Everybody leads with the attack on a base in Mosul that killed about 25 people, including as many as 19 GIs. (There's confusion about the exact numbers.) About 60 soldiers and contractors were wounded in the explosion, which hit a cafeteria during mealtime. It was the deadliest single attack since the war began.
It's not clear what caused the explosion. The Wall Street Journal cites military officials saying it was a rocket. But a militant Web site claimed responsibility and asserted it was a suicide operation. The base has thousands of people on it, including foreign contractors and Iraqi security forces. And even if it was a rocket or mortar, the attack could have been aided by insiders. As USA Todaynotices, the commander of U.S. forces in northern Iraq said a few weeks ago that insurgents "probably know about when meal times are and [when] there is a concentration of people. The rest of the day, folks are scattered."
It also could have been a "lucky" hit. The Washington Postsays, "Mortar rounds fall frequently on the post—sometimes a half-dozen a day." The Richmond Times-Dispatch's Jeremy Redmon, who was there during the explosion, writes that the mess hall itself has been targeted "more than 30 times this year."
The Los Angeles Times and WP run Redmon's dispatch. "A fireball enveloped the top of the tent, and shrapnel sprayed into the men," he wrote. The NYT quotes from it but declines to run the second-hand copy.
As USAT mentions, the Portland (Maine) Press-Herald had a reporter on the scene a couple of minutes after the blast.
Elsewhere in Iraq, two French journalists were released after being held hostage for four months. And British Prime Minister Tony Blair made a surprise visit to Baghdad.
The LAT alone has word that a major contractor has decided to pull out of Iraq because of the security situation and the sky-rocketing costs of dealing with it. Contrack International, Inc. is abandoning a $325 million contract to rebuild Iraq's transportation system.
The Journal's Iraq catchall flags some Pentagon officials saying the White House is wrong: The U.S. needs fewer troops in Iraq. The fewer number of troops, the less the resentment from Iraqis. "What you get with a smaller force is an ink-blot approach," one "senior defense official" said. "You work on one small, manageable area at a time and spread out from there."
The ACLU has unleashed another batch of detainee abuse/torture docs, and the papers have different tacks. The Post goes Page One with it, saying in its lead that the docs, which were culled from military investigation files, suggest the mistreatment was "more widespread, varied and grave in the past three years than the Defense Department has long maintained." It happened in Iraq, Afghanistan, and Gitmo, of course, and included "shocking detainees with electric guns [and] shackling them without food."*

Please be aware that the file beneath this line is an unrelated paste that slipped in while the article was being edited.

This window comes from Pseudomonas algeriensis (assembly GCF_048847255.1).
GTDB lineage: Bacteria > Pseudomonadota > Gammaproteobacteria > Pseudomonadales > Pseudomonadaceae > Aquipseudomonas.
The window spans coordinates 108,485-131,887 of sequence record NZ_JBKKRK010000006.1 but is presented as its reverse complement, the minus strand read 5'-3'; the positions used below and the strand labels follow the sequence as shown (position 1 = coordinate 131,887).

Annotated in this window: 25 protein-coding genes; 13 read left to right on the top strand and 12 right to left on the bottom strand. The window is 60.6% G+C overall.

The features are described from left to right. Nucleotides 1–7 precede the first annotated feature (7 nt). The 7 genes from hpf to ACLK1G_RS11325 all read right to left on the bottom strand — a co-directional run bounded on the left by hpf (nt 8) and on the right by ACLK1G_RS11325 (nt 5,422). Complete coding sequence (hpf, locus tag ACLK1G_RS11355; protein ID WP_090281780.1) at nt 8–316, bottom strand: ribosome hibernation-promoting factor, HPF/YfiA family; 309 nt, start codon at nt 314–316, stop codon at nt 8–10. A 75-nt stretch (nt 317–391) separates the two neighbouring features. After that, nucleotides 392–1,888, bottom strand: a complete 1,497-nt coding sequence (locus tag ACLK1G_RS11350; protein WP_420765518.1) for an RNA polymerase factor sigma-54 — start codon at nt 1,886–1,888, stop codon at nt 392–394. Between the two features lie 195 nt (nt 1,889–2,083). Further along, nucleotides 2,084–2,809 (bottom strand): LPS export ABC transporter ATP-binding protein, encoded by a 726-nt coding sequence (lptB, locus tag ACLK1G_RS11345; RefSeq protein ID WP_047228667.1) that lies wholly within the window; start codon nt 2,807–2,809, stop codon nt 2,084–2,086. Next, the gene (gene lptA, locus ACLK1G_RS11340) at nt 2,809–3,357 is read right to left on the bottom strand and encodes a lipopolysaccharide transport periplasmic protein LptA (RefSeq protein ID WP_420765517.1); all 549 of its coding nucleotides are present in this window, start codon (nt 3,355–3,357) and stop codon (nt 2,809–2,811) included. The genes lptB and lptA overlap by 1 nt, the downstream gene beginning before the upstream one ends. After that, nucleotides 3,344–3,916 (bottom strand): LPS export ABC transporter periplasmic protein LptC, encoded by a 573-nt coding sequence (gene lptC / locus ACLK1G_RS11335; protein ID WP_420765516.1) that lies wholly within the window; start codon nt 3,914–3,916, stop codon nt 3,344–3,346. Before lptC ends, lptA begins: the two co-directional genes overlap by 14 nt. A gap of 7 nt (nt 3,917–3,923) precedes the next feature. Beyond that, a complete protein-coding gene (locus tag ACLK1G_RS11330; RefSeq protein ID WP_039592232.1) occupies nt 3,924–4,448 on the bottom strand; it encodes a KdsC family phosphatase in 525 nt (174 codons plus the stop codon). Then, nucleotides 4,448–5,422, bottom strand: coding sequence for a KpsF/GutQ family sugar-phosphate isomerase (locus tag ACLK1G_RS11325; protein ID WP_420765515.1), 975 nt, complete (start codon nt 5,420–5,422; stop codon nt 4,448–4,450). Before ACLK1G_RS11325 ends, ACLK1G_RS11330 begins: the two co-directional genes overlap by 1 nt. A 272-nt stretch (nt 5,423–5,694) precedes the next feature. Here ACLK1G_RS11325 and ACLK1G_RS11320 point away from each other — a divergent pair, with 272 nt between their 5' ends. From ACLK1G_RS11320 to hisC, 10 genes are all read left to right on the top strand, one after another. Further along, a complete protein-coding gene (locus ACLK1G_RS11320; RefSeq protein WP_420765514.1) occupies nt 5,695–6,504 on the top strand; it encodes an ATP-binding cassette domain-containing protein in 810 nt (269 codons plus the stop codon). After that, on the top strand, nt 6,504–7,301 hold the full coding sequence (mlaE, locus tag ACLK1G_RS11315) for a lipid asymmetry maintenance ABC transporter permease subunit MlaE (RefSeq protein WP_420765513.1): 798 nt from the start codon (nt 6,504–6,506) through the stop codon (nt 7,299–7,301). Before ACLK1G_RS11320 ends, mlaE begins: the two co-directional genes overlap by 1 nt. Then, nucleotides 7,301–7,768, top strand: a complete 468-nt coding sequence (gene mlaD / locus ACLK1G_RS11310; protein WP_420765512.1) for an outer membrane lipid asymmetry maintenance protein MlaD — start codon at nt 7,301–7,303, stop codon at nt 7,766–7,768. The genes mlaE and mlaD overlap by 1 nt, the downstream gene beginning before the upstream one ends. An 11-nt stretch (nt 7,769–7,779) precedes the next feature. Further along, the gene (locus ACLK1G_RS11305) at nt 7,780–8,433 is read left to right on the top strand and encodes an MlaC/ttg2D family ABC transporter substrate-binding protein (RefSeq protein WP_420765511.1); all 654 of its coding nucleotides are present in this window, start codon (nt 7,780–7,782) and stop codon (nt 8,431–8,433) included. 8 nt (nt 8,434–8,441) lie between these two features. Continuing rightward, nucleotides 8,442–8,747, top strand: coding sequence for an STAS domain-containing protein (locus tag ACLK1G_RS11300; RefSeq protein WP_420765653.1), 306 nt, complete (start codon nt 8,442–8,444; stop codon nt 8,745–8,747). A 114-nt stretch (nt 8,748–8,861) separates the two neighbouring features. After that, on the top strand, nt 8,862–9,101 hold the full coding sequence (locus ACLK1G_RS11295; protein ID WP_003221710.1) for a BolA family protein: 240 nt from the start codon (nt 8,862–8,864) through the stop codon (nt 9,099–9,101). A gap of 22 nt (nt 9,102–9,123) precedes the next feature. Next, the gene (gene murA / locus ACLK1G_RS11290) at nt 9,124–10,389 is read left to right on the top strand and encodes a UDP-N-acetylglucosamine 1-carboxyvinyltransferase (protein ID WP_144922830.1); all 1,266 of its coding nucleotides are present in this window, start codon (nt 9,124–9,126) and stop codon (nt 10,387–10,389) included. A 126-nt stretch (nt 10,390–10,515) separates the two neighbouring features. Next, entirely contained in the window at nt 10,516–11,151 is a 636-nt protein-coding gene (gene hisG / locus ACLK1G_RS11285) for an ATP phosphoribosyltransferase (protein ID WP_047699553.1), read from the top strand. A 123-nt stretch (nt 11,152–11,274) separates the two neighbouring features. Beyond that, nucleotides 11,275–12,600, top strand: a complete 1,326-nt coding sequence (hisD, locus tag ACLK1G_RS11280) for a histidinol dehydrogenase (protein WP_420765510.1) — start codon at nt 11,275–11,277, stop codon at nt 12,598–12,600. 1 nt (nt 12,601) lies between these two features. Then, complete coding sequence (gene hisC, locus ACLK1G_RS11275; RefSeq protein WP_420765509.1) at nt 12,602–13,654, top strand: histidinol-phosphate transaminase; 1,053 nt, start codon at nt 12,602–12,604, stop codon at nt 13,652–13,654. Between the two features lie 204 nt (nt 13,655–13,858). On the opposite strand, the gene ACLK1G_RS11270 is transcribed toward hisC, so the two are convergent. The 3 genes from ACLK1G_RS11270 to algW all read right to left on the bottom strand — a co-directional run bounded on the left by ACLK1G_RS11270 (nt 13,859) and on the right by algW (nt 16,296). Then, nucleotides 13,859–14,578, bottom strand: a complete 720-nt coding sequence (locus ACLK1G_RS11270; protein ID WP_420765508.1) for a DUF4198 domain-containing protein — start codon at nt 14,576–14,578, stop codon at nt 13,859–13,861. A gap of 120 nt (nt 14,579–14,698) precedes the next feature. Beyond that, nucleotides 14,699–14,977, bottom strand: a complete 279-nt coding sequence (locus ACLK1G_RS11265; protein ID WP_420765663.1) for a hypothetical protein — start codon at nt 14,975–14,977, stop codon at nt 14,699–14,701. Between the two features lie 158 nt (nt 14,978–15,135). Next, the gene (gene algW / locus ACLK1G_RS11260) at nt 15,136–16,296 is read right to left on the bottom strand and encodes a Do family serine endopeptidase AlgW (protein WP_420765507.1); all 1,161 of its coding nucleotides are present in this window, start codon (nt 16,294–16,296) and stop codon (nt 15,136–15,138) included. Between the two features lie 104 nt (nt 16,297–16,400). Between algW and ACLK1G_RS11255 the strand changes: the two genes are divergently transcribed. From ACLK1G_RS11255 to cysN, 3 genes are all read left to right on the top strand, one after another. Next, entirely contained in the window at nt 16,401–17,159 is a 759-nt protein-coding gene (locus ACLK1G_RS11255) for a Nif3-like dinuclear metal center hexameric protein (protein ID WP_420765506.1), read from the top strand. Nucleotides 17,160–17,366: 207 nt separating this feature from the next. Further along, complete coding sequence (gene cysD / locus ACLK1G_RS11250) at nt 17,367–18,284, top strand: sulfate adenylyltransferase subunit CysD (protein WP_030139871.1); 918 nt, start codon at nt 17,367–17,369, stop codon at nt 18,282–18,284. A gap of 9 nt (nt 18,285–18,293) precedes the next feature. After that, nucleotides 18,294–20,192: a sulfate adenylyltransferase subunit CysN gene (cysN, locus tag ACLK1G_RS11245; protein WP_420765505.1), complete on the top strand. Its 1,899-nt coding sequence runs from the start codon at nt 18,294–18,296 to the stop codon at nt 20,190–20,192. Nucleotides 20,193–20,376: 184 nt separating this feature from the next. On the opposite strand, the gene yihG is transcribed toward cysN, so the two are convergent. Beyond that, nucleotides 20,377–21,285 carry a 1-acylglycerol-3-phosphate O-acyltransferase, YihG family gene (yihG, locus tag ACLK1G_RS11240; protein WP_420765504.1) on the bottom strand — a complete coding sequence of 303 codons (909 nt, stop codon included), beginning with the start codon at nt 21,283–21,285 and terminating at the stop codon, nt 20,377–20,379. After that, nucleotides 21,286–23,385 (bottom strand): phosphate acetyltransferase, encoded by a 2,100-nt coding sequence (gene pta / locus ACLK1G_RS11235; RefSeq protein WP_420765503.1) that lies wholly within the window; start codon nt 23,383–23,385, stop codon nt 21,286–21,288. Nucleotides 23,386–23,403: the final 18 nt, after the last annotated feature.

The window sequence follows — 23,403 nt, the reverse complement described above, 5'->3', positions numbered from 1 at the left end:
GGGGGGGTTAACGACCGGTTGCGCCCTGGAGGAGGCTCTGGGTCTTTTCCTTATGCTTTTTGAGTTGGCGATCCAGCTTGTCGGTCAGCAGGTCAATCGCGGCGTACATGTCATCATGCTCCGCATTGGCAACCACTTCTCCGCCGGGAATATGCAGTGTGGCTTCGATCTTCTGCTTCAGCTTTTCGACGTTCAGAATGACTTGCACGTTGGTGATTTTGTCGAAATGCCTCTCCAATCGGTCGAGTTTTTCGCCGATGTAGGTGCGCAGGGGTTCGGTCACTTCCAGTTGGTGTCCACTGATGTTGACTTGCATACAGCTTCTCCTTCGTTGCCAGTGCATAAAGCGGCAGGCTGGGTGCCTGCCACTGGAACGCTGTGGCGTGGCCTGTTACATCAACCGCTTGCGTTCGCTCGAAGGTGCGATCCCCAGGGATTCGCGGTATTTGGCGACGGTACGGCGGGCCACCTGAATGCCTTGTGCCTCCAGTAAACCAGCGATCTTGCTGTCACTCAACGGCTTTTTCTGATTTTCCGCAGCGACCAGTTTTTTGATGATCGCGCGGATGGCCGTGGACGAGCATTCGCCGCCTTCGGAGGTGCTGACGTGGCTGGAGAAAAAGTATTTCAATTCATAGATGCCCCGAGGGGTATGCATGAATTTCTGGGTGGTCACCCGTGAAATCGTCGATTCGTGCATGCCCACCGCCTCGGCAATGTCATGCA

The LAT and New York Timesstuff the ACLU docs, with both suggesting the memos indicate the military has been slack in investigating alleged abuse and torture. In one case, a doc states, some evidence was "not collected" even though "probable cause existed for a murder charge." As the LAT says, and others have suggested before, part of the problem is that investigators seemed to have been overwhelmed by the number of abuse cases.
TP has also noticed that the papers seem to making few distinctions about what appears to have been policy—such as using dogs to scare prisoners—and what went beyond what even that, such as shocking detainees. (If the point, or contention, is that the policies themselves muddied the waters, then the papers should say that.)
Meanwhile, while everybody notes that the White House promised that there will be an investigation. But TP doesn't see the papers mention a related point: There has been no independent or overarching investigation of the abuses, and the administration has opposed the creation of one. (The Post reported that back in May ... on Page A14.)
In a big Page One investigation, the LAT flags "dozens" instances in which doctors at the National Institute for Health earned big bucks moonlighting for drug companies while in their day jobs they were supposed to be evaluating the same corps' pills and products. Such double-timing goes on under-the-radar and against NIH guidelines.
The NYT teases word that the Department of Homeland Security, after hearing much complaining, has decided to reroute a few hundred million bucks in anti-terrorism grants to high-risk cities such as New York.
The Post and NYT front the forced resignation of mortgage backer Fannie Mae's top exec. Regulators yanked him after the SEC concluded that the company had violated accounting rules.
Citing "officials of several charities, some Republican members of Congress and some administration officials," the NYT says the White House, in a budget-cutting move, is cutting "up to $100 million" from international food programs meant to promote self-sufficiency. The Times relies on NGOs for the obviously fuzzy number.
Who's Our Daddy ... Everybody mentions in one spot or another that Slate has a new boss: the Washington Post Co., which also owns Newsweek. TP's ramblings will continue apace.
Correction, Dec. 22, 2004: This article originally said that the Washington Post waited until the 13th paragraph to mention that the latest prisoner abuse documents were taken from military investigators' files. In fact, the Post mentioned it in the second paragraph.
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